I realized something recently; of the 4,329 posts on this site, only nine of them are of the incredibly historic Shaw neighborhood (and one of those is of the replacement of interstate bridges on the northern edge!). That works out to 0.002% of all posts in the almost thirteen years St. Louis Patina has existed. It’s time to change that, and I have decided this winter, when the leaves are off the mature street trees and the sun is out, to discover this neighborhood.
We’re going to start on the northeast corner of Castleman and Spring avenues, and work east, looking at this huge turreted, towering house right on the corner. See the architecture on the block to the west here.
It’s cliche to say, but I can tell that many of the original owners of these houses were German, such as the massive edifice above. But looking below, we can also see that as Shaw was being filled in during the first decade of the Twentieth Century, more and more of St. Louis residents were born in America, and a greater sense of belonging to this country was becoming evident in the architecture.
These revival styles, with their eclectic play of different influences from all over Europe, create a new feeling in these neighborhoods that now were increasingly designed for the automobile. There is no alley to the north of Castleman in between it and Shaw Boulevard, nor on the south in between it and Russell Boulevard.
So of course, there are driveways, but what I like is that the garages, designed for much smaller cars(!), are often of matching styles as their houses up front.
The brick glows, and most importantly, we begin to see different colored brick other than red on the front facades of houses.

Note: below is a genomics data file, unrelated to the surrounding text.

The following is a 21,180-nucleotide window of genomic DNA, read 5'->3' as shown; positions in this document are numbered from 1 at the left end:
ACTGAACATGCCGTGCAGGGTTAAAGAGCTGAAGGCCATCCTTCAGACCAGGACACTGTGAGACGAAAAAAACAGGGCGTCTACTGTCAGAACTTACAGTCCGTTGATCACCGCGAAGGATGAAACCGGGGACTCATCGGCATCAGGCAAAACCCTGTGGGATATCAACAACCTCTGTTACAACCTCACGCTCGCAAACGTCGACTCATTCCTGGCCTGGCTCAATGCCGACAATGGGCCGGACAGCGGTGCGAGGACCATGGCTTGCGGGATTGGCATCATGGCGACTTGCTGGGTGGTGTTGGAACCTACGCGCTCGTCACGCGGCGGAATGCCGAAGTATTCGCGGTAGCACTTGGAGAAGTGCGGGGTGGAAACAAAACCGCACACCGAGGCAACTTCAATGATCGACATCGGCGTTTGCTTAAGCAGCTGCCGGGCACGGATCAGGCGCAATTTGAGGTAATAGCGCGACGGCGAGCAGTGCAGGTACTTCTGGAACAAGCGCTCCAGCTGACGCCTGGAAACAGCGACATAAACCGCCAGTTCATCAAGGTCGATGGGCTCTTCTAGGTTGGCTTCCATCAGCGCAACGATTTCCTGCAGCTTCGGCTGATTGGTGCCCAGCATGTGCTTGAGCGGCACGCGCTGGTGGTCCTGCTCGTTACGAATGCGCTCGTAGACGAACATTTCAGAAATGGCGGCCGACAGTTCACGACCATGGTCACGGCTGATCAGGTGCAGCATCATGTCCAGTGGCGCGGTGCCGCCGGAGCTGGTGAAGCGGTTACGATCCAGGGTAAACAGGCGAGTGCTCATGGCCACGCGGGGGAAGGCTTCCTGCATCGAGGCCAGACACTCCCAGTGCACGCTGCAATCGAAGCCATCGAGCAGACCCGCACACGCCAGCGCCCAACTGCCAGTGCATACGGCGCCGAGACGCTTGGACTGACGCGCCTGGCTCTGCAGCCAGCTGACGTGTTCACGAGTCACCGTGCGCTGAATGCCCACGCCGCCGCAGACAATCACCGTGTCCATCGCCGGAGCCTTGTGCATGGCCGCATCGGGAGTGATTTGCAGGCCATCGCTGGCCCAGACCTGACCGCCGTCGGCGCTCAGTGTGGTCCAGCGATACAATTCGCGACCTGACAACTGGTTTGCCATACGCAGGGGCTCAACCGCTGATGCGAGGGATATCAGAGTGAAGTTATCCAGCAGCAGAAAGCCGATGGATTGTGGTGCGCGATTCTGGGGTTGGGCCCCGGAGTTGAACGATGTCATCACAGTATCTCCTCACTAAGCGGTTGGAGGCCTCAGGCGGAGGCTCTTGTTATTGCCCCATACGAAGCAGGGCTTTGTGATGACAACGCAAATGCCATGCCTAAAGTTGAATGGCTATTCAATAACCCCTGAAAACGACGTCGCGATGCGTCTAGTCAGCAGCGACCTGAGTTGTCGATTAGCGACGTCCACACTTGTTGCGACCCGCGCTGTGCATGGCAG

The fire escape is a reminder that these houses were often carved up into tenements during and after World War II, when these neighborhoods were declared “blighted.” The property values have returned to their original prices, if not more.
But oh my, look at this muscular Romanesque Revival house, still showing that the style was adapting to the new trends in architecture.
The shingled third story evokes fortresses in Europe, particularly in Germany.
But then we have a more delicate version of the style, getting closer to Grand Boulevard.
After this is the parking lot for the Saum Apartments, which bookends the north side of the block facing Grand Boulevard.
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Oscar Berninghaus once resided about two blocks west, at 3939 Castleman.
I think I may have photographed his house, Sara.
I believe my great grandmother lived in the first house you pictured, in the early 1950ís. Thanks for all your work, I love your blog.
That’s wonderful, Pamela! Was it a single family house at the time still? Many of the houses on the block look like they went through a period of being rooming houses.
I donít know, it was just listed as her place of residence on her death certificate. I donít think so, though. She was living with her son in 1940 at an address on Pleasant St.and then I think with her daughter. Iíd be interested to find out.
So I realized I could have already done this, but I looked up that house’s address, and by 1945, the house was listing many different adults with different last names associated with 3675 Castleman. I strongly suspect by World War II at the latest it had been divided up into a rooming house or apartment building, most likely to meet the needs of the housing crunch for workers at the armaments plants scattered around the City. So interesting, and thanks for sharing!
Thank you! That is the right house number. I love seeing that the houses my family lived in are still standing.